CL-SLAM architecture
Figure: Overview of our proposed CL-SLAM that is constructed as a dual-network architecture including a generalizer (left) and an expert (right). While the expert focuses on the short-term adaptation to the current scene, the generalizer avoids catastrophic forgetting by employing a replay buffer comprising samples from the past and the present. Note that both subnetworks contain a single PoseNet, shown two times to illustrate the self-supervised training scheme.

Before deployment, i.e., performing continual adaptation, we pre-train the DepthNet and the PoseNet using the standard self-supervised training procedure based on the photometric consistency loss functions. When deployed in a new environment, we continuously update the weights of both the expert and the generalizer in an online manner, following a similar scheme as CoMoDA:

  1. Create an image triplet composed of the latest and the two previous frames. Similarly, batch the corresponding velocity measurements.
  2. Estimate the camera motion between both pairs of subsequent images.
  3. Generate the depth estimate of the previous image.
  4. Compute the self-supervised loss and backpropagate to update the weights of the DepthNet and PoseNet.
  5. Loop over steps (2) to (4) for multiple iterations.
  6. Repeat the previous steps for the next image triplet.

Upon deployment, both the expert and the generalizer are initialized with the same set of parameter weights, initially obtained from pre-training and later replaced by the memory of the generalizer. The weights of the expert are updated as described in the algorithm above. Additionally, every new frame from the online image stream is added to a replay buffer along with the corresponding velocity reading. Using only the online images, the expert will quickly adapt to the current environment. This behavior can be described as a desired form of overfitting for a myopic increase in performance. On the other hand, the generalizer acts as the long-term memory of CL-SLAM circumventing the problem of catastrophic forgetting in continual learning settings. Here, in step (1), we augment the online data by adding image triplets from the replay buffer to rehearse experiences made in the past. After deployment, the weights of the stored parameters used for initialization are replaced by the weights of the generalizer, thus preserving the continuous learning process of CL-SLAM. The weights of the expert are then discarded.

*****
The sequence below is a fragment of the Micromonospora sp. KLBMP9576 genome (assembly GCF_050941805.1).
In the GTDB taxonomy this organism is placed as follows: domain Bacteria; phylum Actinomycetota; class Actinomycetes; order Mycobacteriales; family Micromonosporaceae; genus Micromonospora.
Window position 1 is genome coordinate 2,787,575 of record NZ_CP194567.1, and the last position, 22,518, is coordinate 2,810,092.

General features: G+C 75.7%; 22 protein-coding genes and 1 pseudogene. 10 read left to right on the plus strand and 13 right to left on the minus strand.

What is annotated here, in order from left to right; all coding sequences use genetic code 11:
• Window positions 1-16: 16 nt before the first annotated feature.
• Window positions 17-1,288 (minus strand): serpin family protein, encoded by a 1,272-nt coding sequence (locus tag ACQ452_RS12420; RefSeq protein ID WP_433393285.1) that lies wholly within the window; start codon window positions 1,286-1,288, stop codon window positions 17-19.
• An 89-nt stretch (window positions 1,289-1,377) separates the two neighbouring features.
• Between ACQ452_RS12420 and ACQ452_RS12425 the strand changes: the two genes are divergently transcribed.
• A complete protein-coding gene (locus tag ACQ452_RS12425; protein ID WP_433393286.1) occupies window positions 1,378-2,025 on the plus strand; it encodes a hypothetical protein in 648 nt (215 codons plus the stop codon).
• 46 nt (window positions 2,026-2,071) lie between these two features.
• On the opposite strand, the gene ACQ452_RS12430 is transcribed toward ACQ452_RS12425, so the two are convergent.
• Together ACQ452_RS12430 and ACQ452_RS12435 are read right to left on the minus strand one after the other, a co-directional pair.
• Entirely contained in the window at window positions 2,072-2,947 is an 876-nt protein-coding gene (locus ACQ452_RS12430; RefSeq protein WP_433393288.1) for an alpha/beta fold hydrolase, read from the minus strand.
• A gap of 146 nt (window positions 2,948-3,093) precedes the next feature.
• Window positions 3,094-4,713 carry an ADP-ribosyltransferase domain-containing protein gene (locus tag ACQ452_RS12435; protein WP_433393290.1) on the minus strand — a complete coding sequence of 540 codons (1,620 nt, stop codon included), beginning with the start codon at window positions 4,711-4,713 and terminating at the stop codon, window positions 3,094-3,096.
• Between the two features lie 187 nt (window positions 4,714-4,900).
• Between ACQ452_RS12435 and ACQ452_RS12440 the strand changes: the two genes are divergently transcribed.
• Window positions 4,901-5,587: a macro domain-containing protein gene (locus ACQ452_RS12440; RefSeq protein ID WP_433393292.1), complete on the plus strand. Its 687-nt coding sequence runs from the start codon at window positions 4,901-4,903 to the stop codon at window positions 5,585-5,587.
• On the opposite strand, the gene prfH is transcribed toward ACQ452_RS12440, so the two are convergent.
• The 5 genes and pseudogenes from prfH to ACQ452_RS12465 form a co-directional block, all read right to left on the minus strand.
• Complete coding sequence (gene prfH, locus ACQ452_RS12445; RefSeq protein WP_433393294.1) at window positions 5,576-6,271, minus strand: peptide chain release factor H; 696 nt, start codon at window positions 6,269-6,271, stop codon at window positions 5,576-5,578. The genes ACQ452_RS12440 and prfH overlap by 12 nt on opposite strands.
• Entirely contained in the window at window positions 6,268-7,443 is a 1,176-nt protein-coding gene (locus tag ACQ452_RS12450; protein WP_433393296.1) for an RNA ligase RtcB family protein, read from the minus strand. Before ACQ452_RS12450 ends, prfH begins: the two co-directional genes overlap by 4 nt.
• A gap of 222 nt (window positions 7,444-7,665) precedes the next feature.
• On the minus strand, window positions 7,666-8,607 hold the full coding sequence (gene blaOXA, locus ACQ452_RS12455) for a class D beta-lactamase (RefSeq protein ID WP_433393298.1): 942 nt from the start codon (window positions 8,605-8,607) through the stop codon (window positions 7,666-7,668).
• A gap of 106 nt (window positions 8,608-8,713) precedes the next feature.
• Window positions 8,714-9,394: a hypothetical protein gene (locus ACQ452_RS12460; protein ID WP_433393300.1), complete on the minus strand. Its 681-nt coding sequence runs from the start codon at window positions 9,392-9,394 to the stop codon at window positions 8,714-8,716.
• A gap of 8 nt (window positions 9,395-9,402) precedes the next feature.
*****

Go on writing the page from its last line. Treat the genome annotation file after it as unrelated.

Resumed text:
Experience Replay

In CoVIO, we present a new version of the replay buffer that explicitly addresses the limited storage capacity on mobile devices and robotic platforms. In detail, the replay buffer is set to a fixed size and images are added/removed based on the cosine similarity of image features. The current online sample is only added if the similarity to the most similar image in the buffer is below a threshold. If adding a new image results in exceeding the allowed size of the replay buffer, the image that is the most similar with respect to all other images is removed.

Replay buffer



A software implementation of this project based on PyTorch including trained models can be found in our GitHub repository for academic usage and is released under the GPLv3 license. For any commercial purpose, please contact the authors.


Niclas Vödisch, Daniele Cattaneo, Wolfram Burgard, and Abhinav Valada,
"CoVIO: Online Continual Learning for Visual-Inertial Odometry"
IEEE/CVF Conference on Computer Vision and Pattern Recognition (CVPR) Workshops, 2023.

(PDF) (BibTex)

Niclas Vödisch, Daniele Cattaneo, Wolfram Burgard, and Abhinav Valada,
"Continual SLAM: Beyond Lifelong Simultaneous Localization and Mapping through Continual Learning"
International Symposium on Robotics Research (ISRR), 2022.

(PDF) (BibTex)